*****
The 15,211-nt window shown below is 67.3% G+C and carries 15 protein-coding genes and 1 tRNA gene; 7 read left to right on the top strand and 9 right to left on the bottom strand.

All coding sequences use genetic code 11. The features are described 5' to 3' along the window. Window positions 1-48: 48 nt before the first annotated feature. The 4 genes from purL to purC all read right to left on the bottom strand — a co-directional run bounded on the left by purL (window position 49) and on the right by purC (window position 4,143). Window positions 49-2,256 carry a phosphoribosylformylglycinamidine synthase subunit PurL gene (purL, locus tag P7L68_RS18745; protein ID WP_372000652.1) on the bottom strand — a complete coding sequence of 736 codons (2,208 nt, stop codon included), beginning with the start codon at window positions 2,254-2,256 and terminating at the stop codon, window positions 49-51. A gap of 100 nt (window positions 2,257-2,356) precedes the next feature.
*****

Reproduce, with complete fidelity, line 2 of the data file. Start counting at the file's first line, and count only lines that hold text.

All coding sequences use genetic code 11. The features are described 5' to 3' along the window. Window positions 1-48: 48 nt before the first annotated feature. The 4 genes from purL to purC all read right to left on the bottom strand — a co-directional run bounded on the left by purL (window position 49) and on the right by purC (window position 4,143). Window positions 49-2,256 carry a phosphoribosylformylglycinamidine synthase subunit PurL gene (purL, locus tag P7L68_RS18745; protein ID WP_372000652.1) on the bottom strand — a complete coding sequence of 736 codons (2,208 nt, stop codon included), beginning with the start codon at window positions 2,254-2,256 and terminating at the stop codon, window positions 49-51. A gap of 100 nt (window positions 2,257-2,356) precedes the next feature.